Republican U.S. Senate candidate John Sanchez recently attacked primary opponent Heather Wilson for praising U.S. Rep. Paul Ryan’s attempt to steer the budget conversation this year even though she voted against a “similar” Ryan budget amendment in 2007.
Sanchez’s assault came earlier this week in response to an NMPolitics.net interview in which Wilson praised efforts by Ryan to steer the conversation about the budget and said he had done a service to the nation by presenting substantive ideas. In that interview, Wilson didn’t take a position on Ryan’s budget plan.
Sanchez pointed out in a news release that Wilson was one of 40 GOP House members to vote against a 2007 budget amendment proposed by Ryan that Sanchez called “similar” to Ryan’s current proposal.
“Candidate Heather Wilson is the same liberal tax-and-spender as Congresswoman Heather Wilson,” Sanchez spokesman Corbin Casteel said. “She cannot run from her embarrassing record as a big-spending Washington insider. She has the conservative talking points memorized, but the voters of New Mexico will know better.”
The attack was the latest in the fighting between the two candidates. Both have declined to take a definitive stance on the current budget proposal from Ryan, which would cut trillions of dollars from the federal budget.
Support for one; no commitment on other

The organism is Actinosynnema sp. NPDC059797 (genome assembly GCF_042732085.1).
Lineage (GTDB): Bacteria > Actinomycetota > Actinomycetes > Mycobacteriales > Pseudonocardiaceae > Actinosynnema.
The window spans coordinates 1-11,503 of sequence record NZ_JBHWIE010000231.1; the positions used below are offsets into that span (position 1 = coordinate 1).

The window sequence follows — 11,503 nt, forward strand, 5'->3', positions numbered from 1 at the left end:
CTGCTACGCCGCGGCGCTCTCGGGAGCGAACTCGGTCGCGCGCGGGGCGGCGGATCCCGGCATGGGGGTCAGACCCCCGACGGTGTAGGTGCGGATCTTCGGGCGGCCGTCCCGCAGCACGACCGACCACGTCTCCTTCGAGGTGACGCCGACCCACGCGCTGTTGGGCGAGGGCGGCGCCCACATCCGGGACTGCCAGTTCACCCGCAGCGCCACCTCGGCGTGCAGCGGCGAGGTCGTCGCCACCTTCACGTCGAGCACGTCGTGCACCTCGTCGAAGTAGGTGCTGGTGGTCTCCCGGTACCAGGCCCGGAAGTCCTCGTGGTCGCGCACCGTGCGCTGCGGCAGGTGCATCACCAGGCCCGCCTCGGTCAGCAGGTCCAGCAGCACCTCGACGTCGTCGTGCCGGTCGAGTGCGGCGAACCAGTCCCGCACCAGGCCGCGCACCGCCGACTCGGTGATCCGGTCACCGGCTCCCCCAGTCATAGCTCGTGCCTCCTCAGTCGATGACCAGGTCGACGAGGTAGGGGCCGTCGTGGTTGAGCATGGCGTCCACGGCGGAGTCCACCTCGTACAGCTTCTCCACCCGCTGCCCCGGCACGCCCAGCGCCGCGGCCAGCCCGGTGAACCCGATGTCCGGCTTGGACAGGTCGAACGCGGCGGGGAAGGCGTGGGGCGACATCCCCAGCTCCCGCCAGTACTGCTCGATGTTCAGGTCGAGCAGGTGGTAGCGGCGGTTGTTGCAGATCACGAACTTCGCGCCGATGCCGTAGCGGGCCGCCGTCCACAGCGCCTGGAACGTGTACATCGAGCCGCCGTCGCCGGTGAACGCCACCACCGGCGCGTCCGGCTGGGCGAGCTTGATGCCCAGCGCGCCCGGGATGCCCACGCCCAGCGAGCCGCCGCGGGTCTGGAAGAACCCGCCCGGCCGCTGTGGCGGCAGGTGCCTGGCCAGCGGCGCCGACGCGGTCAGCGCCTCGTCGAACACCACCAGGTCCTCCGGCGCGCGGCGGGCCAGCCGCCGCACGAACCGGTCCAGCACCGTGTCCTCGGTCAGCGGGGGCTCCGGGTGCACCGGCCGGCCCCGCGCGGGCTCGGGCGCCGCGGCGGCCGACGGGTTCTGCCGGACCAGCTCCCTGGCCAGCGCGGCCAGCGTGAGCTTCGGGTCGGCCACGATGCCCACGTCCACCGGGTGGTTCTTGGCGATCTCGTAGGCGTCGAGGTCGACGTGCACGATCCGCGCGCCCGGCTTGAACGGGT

I wondered, if Sanchez is attacking Wilson for voting against Ryan’s 2007 amendment, does that mean he would have supported it?
Yes, Sanchez would have voted for the 2007 amendment if he had been in the U.S. House at the time, Casteel told NMPolitics.net. The amendment would have cut $279 billion in spending, most of it out of health-care entitlement programs such as Medicare and Medicaid. It also would have extended the Bush tax cuts.
OK. If Sanchez would have supported that 2007 amendment that slashed health-care programs and extended tax cuts, and that amendment was “similar” to this year’s proposal from Ryan, does that mean Sanchez supports the Ryan budget?
Casteel didn’t directly answer the question, instead leaving Sanchez in limbo by pointing to the candidate’s prior statement on the Ryan budget:
“I haven’t seen a perfect budget solution yet, but Paul Ryan’s is a very good start. We must rein in government spending. It is immoral to spend money we don’t have.”
Casteel said Sanchez wants to ensure that seniors are protected and promises to them are kept. He didn’t say whether Sanchez believes the Ryan budget does that.
Apparently not ‘similar’ enough
There’s the rub – Sanchez, like Wilson and many other Republicans, is being noncommittal. The Santa Fe New Mexican has called Ryan’s proposal the Republican Party’s “Catch-22” because it would dramatically overhaul Medicare by changing it from a plan that directly pays for health care to one that subsidizes private insurance.
From The New Mexican:
“The problem for Republicans is that the Ryan plan is unpopular among older voters – and unlike their younger counterparts, older voters tend to vote. At the same time, the Ryan plan is highly popular with the GOP base, which is far more conservative than general-election voters.
“Fox News commentator Juan Williams warned in a commentary Friday, ‘The GOP had better come up with an effective explanation or defense of the Ryan plan before 2012, or the gains they made in 2010 will be erased.’”
So, while there may be some similarities between Ryan’s 2007 amendment and his current budget plan, they apparently aren’t “similar” enough that Sanchez’s support for one equals support for the other – even if he did criticize Wilson for voting against one and then praising Ryan’s efforts on the other.